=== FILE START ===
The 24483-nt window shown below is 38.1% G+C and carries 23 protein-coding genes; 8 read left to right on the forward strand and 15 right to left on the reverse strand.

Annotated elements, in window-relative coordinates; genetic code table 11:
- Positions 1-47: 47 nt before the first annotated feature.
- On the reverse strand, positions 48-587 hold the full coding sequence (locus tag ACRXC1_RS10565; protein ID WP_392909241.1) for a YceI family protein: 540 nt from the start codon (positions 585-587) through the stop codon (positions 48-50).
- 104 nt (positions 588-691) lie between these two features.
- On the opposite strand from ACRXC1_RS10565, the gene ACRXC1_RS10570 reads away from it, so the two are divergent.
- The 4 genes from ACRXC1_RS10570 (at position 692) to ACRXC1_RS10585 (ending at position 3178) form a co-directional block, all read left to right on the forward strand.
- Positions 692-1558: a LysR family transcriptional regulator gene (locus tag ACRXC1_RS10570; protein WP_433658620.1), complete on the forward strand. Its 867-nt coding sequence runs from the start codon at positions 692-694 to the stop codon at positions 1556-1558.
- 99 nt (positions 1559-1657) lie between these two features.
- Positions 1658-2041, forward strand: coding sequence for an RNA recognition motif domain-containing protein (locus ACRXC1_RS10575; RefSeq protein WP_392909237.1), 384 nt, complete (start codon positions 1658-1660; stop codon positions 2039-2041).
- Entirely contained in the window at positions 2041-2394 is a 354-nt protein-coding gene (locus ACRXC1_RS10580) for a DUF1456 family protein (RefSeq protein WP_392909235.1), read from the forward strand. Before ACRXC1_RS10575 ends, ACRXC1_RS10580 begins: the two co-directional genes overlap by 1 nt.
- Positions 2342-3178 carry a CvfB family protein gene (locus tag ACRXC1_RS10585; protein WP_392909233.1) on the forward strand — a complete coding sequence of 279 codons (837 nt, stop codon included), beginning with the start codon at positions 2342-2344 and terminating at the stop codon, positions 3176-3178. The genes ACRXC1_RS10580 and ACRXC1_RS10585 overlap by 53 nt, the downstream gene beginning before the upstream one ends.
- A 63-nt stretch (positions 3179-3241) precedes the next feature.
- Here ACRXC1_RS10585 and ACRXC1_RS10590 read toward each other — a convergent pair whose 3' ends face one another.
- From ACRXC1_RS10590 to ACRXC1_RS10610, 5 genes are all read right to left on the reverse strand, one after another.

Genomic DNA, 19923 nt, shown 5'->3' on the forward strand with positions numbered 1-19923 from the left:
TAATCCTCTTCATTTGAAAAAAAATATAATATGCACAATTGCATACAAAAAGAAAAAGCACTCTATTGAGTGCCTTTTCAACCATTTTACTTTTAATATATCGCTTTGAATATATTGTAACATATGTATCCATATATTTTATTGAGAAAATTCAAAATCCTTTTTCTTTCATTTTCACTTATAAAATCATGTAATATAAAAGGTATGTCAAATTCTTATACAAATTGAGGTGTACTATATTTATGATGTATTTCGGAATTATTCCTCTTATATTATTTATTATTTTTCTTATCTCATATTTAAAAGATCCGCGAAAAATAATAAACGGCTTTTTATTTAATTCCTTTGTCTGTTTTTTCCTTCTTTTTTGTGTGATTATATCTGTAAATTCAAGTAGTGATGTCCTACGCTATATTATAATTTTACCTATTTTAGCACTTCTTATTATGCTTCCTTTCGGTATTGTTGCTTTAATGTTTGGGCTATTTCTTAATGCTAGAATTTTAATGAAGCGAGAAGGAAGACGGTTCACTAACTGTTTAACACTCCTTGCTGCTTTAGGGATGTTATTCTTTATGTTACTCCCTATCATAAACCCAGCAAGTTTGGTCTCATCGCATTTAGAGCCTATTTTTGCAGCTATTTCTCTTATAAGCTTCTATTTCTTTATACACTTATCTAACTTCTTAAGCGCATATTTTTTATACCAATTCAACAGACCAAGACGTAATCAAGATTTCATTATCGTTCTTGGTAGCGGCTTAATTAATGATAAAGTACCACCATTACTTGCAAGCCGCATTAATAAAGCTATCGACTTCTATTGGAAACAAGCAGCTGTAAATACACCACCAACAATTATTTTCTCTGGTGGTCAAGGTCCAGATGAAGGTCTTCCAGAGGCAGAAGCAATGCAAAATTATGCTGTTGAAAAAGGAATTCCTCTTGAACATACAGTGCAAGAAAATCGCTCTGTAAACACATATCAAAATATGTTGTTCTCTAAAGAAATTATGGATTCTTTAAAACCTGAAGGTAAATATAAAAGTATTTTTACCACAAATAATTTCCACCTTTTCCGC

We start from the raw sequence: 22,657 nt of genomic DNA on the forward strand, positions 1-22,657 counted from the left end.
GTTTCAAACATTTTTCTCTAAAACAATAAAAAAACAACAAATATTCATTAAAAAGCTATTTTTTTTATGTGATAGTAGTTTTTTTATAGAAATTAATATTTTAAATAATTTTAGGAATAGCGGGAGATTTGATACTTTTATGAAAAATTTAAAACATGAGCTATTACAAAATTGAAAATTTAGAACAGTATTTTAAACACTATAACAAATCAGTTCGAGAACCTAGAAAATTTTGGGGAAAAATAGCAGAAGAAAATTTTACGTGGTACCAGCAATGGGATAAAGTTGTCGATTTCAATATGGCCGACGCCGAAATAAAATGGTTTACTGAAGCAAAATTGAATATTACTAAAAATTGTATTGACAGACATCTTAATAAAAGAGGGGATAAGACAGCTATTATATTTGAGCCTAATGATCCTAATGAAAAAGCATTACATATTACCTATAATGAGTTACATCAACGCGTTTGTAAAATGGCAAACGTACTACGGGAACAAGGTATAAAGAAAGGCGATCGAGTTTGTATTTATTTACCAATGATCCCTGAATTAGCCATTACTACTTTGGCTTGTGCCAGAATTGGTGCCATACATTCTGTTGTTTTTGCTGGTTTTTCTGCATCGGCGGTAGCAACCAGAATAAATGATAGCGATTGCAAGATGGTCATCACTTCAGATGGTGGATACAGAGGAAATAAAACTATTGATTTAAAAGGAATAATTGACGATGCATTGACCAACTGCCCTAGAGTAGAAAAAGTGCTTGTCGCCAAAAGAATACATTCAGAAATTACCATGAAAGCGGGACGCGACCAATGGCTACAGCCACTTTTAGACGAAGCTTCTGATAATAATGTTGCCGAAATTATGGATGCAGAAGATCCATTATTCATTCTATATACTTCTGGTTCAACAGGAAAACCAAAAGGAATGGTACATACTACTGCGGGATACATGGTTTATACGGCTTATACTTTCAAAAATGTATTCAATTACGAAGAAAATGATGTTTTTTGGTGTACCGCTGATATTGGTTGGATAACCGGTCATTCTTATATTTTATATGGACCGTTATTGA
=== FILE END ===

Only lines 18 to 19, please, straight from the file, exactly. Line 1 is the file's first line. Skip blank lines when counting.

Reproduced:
We start from the raw sequence: 22,657 nt of genomic DNA on the forward strand, positions 1-22,657 counted from the left end.
GTTTCAAACATTTTTCTCTAAAACAATAAAAAAACAACAAATATTCATTAAAAAGCTATTTTTTTTATGTGATAGTAGTTTTTTTATAGAAATTAATATTTTAAATAATTTTAGGAATAGCGGGAGATTTGATACTTTTATGAAAAATTTAAAACATGAGCTATTACAAAATTGAAAATTTAGAACAGTATTTTAAACACTATAACAAATCAGTTCGAGAACCTAGAAAATTTTGGGGAAAAATAGCAGAAGAAAATTTTACGTGGTACCAGCAATGGGATAAAGTTGTCGATTTCAATATGGCCGACGCCGAAATAAAATGGTTTACTGAAGCAAAATTGAATATTACTAAAAATTGTATTGACAGACATCTTAATAAAAGAGGGGATAAGACAGCTATTATATTTGAGCCTAATGATCCTAATGAAAAAGCATTACATATTACCTATAATGAGTTACATCAACGCGTTTGTAAAATGGCAAACGTACTACGGGAACAAGGTATAAAGAAAGGCGATCGAGTTTGTATTTATTTACCAATGATCCCTGAATTAGCCATTACTACTTTGGCTTGTGCCAGAATTGGTGCCATACATTCTGTTGTTTTTGCTGGTTTTTCTGCATCGGCGGTAGCAACCAGAATAAATGATAGCGATTGCAAGATGGTCATCACTTCAGATGGTGGATACAGAGGAAATAAAACTATTGATTTAAAAGGAATAATTGACGATGCATTGACCAACTGCCCTAGAGTAGAAAAAGTGCTTGTCGCCAAAAGAATACATTCAGAAATTACCATGAAAGCGGGACGCGACCAATGGCTACAGCCACTTTTAGACGAAGCTTCTGATAATAATGTTGCCGAAATTATGGATGCAGAAGATCCATTATTCATTCTATATACTTCTGGTTCAACAGGAAAACCAAAAGGAATGGTACATACTACTGCGGGATACATGGTTTATACGGCTTATACTTTCAAAAATGTATTCAATTACGAAGAAAATGATGTTTTTTGGTGTACCGCTGATATTGGTTGGATAACCGGTCATTCTTATATTTTATATGGACCGTTATTGA